But the most pressing reason that parents should be concerned and engaged is the so-called “gender support plan” that many schools are secretly implementing. This forces radical ideas about gender and identity on students who may or may not be suffering from gender dysphoria, especially adolescent girls. Some states disallow mental healthcare workers from encouraging those suffering from gender dysphoria to accept their bodies, which means that if parents who seek help from a school counselor, that counselor may be actively affirming students in gender confusion.
In the state of Ohio, where the school transparency bill was proposed, left-leaning legislators have proposed a different bill to prevent conversion therapy for minors, including “gender identity.” The minor’s wishes for a different gender identity must be affirmed. If healthcare workers don’t comply, their licensing board would “revoke, or refuse to issue or renew the license or certificate of registration.” In other words, they would be out of a livelihood.
So, when an LGBTQ organization claimed that the real point of the Ohio school transparency bill is “to chill speech about gender and sexuality in classrooms under the guise of parental rights,” whose speech is actually being chilled? The teachers? Or the school counselor who, under the second bill, would not be allowed to affirm what is true about the child’s body?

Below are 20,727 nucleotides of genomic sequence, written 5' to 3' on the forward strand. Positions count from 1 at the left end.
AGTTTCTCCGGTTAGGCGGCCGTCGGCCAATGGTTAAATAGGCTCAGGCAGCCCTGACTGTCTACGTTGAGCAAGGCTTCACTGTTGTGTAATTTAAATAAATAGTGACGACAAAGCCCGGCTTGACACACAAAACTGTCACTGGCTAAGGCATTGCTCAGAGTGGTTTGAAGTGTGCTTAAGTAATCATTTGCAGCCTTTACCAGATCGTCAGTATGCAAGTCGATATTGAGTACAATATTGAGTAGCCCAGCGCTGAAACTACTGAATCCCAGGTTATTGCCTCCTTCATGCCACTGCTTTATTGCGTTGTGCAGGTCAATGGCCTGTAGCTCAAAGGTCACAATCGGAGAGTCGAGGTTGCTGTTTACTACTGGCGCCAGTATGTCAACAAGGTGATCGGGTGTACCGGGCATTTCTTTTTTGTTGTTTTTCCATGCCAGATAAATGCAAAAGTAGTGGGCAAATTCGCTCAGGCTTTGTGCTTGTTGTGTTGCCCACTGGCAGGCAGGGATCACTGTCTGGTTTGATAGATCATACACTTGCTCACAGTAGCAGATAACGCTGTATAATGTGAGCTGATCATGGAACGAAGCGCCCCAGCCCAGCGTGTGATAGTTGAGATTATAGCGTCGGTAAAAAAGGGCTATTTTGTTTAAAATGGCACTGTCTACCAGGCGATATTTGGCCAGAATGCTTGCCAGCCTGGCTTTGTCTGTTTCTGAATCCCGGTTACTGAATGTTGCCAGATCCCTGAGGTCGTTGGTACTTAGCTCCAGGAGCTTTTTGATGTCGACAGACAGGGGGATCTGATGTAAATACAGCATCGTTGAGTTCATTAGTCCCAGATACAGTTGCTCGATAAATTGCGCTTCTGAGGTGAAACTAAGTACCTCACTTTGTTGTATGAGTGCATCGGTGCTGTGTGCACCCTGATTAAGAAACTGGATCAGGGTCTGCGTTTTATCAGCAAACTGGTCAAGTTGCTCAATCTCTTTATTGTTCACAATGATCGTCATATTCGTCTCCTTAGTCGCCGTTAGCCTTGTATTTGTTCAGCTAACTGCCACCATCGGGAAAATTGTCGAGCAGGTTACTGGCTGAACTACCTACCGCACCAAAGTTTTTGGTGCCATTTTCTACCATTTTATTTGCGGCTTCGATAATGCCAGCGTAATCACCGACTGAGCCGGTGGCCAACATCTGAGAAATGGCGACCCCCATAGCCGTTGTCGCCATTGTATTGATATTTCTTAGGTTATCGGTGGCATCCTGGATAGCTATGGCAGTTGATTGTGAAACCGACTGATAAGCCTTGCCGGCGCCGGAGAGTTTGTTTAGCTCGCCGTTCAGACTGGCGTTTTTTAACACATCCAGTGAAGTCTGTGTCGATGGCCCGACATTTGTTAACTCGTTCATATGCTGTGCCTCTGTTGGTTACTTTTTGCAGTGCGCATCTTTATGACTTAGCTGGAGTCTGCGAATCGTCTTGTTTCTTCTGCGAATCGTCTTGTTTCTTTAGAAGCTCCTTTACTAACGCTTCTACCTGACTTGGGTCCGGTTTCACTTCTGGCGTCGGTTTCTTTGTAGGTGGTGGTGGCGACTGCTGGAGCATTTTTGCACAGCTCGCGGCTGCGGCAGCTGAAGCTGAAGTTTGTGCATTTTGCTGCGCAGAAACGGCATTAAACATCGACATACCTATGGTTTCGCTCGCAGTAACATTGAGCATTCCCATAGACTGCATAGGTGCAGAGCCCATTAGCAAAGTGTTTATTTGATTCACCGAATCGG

Not only is transparency necessary for accountability, but parents have a “deeply rooted” constitutional right “to direct the upbringing of their children, and to make decisions regarding their children’s education and healthcare in a manner consistent with family values.”
On Tuesday, October 11, in person or via online live streaming, please join me for an important conversation about “Kids and Culture: The Clash for the Next Generation’s Hearts and Minds.” Joining me for this conversation will be my Breakpoint This Week co-host Maria Baer, Aaron Baer of the Center for Christian Virtue, and Todd Marrah from Tree of Life Christian Schools. Reserve your free ticket at ccv.org.
Those who oppose parental rights claim that their opponents are causing community division. In reality, parents who protect their children from dangerous ideas are just doing their job.
Publication date: October 4, 2022
Photo courtesy: ©Getty Images/Skynesher
The views expressed in this commentary do not necessarily reflect those of Christian Headlines.
BreakPoint is a program of the Colson Center for Christian Worldview. BreakPoint commentaries offer incisive content people can't find anywhere else; content that cuts through the fog of relativism and the news cycle with truth and compassion. Founded by Chuck Colson (1931 – 2012) in 1991 as a daily radio broadcast, BreakPoint provides a Christian perspective on today's news and trends. Today, you can get it in written and a variety of audio formats: on the web, the radio, or your favorite podcast app on the go.
John Stonestreet is President of the Colson Center for Christian Worldview, and radio host of BreakPoint, a daily national radio program providing thought-provoking commentaries on current events and life issues from a biblical worldview. John holds degrees from Trinity Evangelical Divinity School (IL) and Bryan College (TN), and is the co-author of Making Sense of Your World: A Biblical Worldview.